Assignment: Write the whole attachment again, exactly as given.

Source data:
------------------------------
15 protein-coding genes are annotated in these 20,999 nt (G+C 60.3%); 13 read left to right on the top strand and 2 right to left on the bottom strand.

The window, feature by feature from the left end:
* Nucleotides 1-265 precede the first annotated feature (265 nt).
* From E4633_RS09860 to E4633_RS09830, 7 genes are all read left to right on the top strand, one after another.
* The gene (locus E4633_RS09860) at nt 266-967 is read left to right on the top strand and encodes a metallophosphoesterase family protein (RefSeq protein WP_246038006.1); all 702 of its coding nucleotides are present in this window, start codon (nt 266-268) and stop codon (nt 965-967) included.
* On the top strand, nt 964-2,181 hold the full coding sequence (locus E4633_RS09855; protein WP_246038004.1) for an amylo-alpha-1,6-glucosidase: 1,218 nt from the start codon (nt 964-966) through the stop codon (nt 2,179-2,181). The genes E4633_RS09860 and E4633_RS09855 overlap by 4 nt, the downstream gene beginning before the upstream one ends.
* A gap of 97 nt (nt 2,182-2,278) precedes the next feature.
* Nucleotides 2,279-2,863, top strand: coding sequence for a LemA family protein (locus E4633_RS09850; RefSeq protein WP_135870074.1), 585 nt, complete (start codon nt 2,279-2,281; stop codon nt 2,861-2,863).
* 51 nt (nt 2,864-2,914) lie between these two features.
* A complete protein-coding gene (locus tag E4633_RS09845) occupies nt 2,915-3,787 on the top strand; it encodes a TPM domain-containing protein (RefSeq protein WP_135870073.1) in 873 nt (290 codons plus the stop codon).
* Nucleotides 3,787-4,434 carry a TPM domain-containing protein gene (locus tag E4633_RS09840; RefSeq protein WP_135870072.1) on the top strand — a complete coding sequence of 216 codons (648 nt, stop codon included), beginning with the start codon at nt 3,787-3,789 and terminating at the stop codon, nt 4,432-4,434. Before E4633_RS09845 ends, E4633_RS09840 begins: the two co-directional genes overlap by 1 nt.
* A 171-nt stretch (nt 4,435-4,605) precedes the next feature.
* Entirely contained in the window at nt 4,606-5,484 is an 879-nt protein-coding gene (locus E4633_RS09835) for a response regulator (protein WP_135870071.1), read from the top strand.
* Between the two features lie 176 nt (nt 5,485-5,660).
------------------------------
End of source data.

15 protein-coding genes are annotated in these 20,999 nt (G+C 60.3%); 13 read left to right on the top strand and 2 right to left on the bottom strand.

The window, feature by feature from the left end:
* Nucleotides 1-265 precede the first annotated feature (265 nt).
* From E4633_RS09860 to E4633_RS09830, 7 genes are all read left to right on the top strand, one after another.
* The gene (locus E4633_RS09860) at nt 266-967 is read left to right on the top strand and encodes a metallophosphoesterase family protein (RefSeq protein WP_246038006.1); all 702 of its coding nucleotides are present in this window, start codon (nt 266-268) and stop codon (nt 965-967) included.
* On the top strand, nt 964-2,181 hold the full coding sequence (locus E4633_RS09855; protein WP_246038004.1) for an amylo-alpha-1,6-glucosidase: 1,218 nt from the start codon (nt 964-966) through the stop codon (nt 2,179-2,181). The genes E4633_RS09860 and E4633_RS09855 overlap by 4 nt, the downstream gene beginning before the upstream one ends.
* A gap of 97 nt (nt 2,182-2,278) precedes the next feature.
* Nucleotides 2,279-2,863, top strand: coding sequence for a LemA family protein (locus E4633_RS09850; RefSeq protein WP_135870074.1), 585 nt, complete (start codon nt 2,279-2,281; stop codon nt 2,861-2,863).
* 51 nt (nt 2,864-2,914) lie between these two features.
* A complete protein-coding gene (locus tag E4633_RS09845) occupies nt 2,915-3,787 on the top strand; it encodes a TPM domain-containing protein (RefSeq protein WP_135870073.1) in 873 nt (290 codons plus the stop codon).
* Nucleotides 3,787-4,434 carry a TPM domain-containing protein gene (locus tag E4633_RS09840; RefSeq protein WP_135870072.1) on the top strand — a complete coding sequence of 216 codons (648 nt, stop codon included), beginning with the start codon at nt 3,787-3,789 and terminating at the stop codon, nt 4,432-4,434. Before E4633_RS09845 ends, E4633_RS09840 begins: the two co-directional genes overlap by 1 nt.
* A 171-nt stretch (nt 4,435-4,605) precedes the next feature.
* Entirely contained in the window at nt 4,606-5,484 is an 879-nt protein-coding gene (locus E4633_RS09835) for a response regulator (protein WP_135870071.1), read from the top strand.
* Between the two features lie 176 nt (nt 5,485-5,660).